Back in February, the U.S. Supreme Court stayed implementation of the Environmental Protection Agency’s Clean Power Plan (CPP) pending resolution of various legal challenges against the rule. The CPP, which mandates an approximately 30 percent reduction in greenhouse-gas emissions from power plants, had been the subject of much controversy due to concerns that it could result in plant closures that would imperil the nation’s electric reliability.

Since the stay, lots of folks who were concerned about the CPP have turned their attention elsewhere, thinking that the problem is at least on hold. But that is a mistake. While undoubtedly important, the CPP is only one of a number of different EPA rules that could affect electric reliability. Many of these rules have overlapping effects, such that most of the plant closures anticipated as a result of the CPP will still occur even if the rule never goes into effect.

Take, for example, the EPA’s Regional Haze rule, which focuses on power-plant emissions that may impair visibility. Last fall, the Electric Reliability Council of Texas (ERCOT), which manages the Texas electrical grid, put out an analysis looking at the impact of the Regional Haze rule in the state. According to ERCOT’s analysis, complying with the Regional Haze rule would require plants producing 3,000 megawatts of power to install expensive new scrubbers, while an additional 5,000 megawatts would need to upgrade existing scrubbers. A significant proportion of these plants might shut down instead of undergoing these costly upgrades. ERCOT concluded that the “Regional Haze requirement would have a significant local and regional impact on the reliability of the ERCOT transmission system.”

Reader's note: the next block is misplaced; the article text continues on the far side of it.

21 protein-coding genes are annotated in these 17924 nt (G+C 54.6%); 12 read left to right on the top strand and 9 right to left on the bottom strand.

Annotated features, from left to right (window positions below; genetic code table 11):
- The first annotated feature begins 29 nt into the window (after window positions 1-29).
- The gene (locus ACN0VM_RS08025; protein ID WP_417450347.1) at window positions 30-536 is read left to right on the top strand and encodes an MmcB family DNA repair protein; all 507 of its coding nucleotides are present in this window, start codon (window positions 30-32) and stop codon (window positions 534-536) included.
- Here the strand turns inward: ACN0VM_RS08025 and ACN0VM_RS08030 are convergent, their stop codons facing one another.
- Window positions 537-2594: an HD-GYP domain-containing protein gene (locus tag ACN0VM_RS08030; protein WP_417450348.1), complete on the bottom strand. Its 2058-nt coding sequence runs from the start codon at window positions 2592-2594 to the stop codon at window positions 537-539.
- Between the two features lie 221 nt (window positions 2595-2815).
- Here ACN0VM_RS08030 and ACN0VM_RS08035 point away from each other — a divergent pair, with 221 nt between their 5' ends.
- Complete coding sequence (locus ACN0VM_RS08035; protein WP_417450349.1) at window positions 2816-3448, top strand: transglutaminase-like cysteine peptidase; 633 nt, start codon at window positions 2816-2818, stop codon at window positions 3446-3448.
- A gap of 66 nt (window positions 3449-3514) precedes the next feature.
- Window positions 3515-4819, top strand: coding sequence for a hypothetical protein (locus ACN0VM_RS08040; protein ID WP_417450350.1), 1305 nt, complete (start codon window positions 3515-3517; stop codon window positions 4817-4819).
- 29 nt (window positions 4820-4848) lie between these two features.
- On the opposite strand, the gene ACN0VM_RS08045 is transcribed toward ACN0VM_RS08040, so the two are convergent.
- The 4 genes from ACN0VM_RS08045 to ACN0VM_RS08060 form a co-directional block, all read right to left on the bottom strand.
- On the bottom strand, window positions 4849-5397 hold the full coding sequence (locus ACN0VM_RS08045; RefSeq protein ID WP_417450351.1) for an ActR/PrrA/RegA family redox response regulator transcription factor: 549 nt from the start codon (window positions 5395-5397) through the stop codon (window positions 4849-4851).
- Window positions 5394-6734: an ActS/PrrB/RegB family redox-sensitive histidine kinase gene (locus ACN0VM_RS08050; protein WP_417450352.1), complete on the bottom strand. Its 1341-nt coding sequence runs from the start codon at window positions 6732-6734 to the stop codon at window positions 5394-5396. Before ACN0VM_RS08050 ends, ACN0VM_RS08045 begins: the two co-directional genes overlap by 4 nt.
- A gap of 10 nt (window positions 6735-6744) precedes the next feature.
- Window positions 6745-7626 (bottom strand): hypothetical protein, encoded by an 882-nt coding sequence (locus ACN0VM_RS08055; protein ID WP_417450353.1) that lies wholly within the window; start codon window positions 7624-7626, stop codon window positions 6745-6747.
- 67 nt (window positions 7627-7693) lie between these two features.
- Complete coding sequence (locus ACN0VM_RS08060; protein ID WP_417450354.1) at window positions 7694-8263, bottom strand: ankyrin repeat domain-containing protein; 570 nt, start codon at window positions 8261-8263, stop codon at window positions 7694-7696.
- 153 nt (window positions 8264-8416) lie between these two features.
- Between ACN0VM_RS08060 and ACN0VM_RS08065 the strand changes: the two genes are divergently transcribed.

Regional Haze is not the only other EPA regulation that could lead to power-plant closures. The EPA’s new ozone standards, the Cross State Air Pollution Rule and other rules in the process of implementation all impose costly requirements on many existing power plants. The cost to comply with any one of these rules could force plants into closure. The cumulative impact of these rules could rival the impact of the CPP.

States therefore cannot simply assume that the stay of the CPP means a return to business as usual.